Algorithms OR Data Structures

Submitted on Wed, 03/22/2017 – 15:36

At the verge of a non existing extra day caused by a leap year (2017 is not a leap year) I would like to remind you of Kernighan & Ritchie’s famous book on the language C. Therein you learn how to correctly implement the leap year algorithm, as found in Wikipedia:

if (year is not divisible by 4) then 
  (it is a common year) 
else if (year is not divisible by 100) then 
  (it is a leap year) 
else if (year is not divisible by 400) then 
  (it is a common year) 
  (it is a leap year)

Although you can directly implement it in 10 lines of code (which could trigger another blog post on the failure of the Lines Of Code KPI paradigm…), as a “real programmer” you would implement it like so:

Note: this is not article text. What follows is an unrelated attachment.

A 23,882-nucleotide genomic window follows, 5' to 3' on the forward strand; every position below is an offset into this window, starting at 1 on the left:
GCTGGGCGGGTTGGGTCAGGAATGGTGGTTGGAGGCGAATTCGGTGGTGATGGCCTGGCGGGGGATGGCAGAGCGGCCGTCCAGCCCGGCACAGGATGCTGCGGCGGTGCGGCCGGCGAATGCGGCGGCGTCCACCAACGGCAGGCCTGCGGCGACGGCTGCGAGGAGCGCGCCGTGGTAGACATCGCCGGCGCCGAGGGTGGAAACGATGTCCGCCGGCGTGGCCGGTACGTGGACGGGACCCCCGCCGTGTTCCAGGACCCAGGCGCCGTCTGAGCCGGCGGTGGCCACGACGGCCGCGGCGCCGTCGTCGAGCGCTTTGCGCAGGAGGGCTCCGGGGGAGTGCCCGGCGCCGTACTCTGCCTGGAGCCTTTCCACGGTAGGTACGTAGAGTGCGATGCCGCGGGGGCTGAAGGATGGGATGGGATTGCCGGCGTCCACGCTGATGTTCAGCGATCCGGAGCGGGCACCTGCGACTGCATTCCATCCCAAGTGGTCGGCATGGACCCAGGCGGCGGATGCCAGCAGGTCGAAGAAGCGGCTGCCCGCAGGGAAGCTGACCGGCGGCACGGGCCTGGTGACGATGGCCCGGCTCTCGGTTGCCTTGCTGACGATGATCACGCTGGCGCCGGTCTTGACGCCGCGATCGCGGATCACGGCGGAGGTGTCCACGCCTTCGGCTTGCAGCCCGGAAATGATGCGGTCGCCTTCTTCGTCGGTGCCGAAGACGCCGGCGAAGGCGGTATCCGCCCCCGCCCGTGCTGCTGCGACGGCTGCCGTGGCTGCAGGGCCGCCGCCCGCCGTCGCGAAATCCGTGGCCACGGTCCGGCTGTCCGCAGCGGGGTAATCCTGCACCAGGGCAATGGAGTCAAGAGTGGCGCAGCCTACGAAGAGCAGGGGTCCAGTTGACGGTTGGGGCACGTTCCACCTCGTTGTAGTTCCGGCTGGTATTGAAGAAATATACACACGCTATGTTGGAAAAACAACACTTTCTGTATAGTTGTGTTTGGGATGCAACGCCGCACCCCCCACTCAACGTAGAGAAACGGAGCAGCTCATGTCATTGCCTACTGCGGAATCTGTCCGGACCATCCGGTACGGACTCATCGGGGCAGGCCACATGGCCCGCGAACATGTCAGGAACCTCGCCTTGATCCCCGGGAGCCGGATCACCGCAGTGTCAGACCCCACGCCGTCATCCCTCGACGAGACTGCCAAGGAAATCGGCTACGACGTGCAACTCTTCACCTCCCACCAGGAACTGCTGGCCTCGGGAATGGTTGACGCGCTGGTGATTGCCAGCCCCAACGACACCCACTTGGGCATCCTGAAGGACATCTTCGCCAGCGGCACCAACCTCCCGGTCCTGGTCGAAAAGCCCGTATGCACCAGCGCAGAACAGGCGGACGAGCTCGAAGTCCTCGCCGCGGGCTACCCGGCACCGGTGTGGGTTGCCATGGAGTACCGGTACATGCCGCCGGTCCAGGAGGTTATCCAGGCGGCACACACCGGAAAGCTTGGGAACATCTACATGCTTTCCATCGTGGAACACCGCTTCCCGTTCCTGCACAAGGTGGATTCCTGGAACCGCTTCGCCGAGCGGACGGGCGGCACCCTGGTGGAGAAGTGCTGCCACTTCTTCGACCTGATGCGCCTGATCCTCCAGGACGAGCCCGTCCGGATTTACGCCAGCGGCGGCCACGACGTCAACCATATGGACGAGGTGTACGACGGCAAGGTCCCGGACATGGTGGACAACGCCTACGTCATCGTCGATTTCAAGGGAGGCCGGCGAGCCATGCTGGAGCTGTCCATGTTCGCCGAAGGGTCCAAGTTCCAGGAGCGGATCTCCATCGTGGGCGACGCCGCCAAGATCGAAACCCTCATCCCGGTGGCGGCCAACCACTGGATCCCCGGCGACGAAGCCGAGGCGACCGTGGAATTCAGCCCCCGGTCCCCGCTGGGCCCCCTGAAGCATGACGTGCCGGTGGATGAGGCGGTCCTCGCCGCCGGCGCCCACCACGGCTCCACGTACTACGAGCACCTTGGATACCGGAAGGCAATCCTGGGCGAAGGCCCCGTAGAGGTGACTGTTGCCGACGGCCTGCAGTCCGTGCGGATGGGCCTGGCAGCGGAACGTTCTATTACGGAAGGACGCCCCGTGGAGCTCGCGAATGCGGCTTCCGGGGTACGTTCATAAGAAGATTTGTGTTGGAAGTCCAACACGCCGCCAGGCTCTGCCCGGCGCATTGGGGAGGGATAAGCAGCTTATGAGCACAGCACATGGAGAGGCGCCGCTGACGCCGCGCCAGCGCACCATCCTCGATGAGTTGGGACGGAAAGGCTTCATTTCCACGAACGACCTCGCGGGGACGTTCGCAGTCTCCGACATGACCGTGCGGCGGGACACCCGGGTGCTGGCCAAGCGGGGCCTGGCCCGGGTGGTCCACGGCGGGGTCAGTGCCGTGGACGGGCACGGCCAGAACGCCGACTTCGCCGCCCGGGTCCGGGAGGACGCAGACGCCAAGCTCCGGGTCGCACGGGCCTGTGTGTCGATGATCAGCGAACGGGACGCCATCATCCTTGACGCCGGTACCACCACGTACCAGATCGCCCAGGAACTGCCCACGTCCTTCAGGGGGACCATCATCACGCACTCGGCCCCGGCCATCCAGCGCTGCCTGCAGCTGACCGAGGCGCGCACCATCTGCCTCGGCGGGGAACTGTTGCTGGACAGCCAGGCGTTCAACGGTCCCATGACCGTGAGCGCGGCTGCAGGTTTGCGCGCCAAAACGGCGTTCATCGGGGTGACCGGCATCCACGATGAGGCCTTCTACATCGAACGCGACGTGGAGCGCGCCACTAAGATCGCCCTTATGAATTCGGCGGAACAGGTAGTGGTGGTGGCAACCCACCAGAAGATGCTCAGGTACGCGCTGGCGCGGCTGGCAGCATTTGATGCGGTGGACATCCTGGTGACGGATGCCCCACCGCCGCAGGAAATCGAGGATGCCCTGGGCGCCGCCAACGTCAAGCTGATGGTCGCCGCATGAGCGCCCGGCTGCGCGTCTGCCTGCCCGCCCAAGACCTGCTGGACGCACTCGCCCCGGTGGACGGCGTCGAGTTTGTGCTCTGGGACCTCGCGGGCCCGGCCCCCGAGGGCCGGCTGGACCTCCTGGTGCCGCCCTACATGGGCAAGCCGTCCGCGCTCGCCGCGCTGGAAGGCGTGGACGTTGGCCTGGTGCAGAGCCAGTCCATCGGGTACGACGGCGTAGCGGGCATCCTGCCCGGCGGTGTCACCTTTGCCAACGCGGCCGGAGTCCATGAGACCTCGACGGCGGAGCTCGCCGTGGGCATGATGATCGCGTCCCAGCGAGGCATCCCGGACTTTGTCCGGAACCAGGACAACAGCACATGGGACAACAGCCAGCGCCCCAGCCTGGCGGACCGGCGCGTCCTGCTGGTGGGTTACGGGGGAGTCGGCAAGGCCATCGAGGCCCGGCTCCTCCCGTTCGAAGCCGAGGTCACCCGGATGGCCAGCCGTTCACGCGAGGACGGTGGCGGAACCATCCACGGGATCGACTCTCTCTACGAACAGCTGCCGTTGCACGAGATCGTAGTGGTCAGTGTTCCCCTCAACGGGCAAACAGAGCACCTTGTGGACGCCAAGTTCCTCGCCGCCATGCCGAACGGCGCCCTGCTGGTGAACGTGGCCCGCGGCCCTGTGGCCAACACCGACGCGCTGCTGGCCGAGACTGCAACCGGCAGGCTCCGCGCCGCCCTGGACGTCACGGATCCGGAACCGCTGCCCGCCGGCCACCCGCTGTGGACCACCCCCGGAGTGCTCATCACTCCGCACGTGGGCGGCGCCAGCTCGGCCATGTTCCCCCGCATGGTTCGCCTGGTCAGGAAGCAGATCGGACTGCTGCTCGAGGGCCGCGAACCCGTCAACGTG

isLeapYear = (year % 4 == 0) && (year % 100 != 0)) || (year % 400 == 0);

This is oh so wrong. Why? Because it uses a (simple) algorithm instead of thinking about the best data structure. And bear in mind even your smart phone has more then some GB of memory.

Consider an associative array holding the relevant data (from 2000 to 2100), here in PHP code:

a['2000'] = {'leap': true};

How would you check, if the year 2000 is a leap year? Via

if (a['2000']=>'leap') then 
  print 'is leap year\n';

What you now see is that you exchanged computing power (three modulo evaluations plus two logical expressions) by storage space (100 entries) and one array evaluation. Funny enough this technique perfectly fits to the time dimension idea in DWH concepts. 

Neat, isn’t it?

BTW: The blog title is referring to Nicolaus Wirth’s book called “Algorithms and Data Structures”. This book is brilliant, but the title is clearly misleading…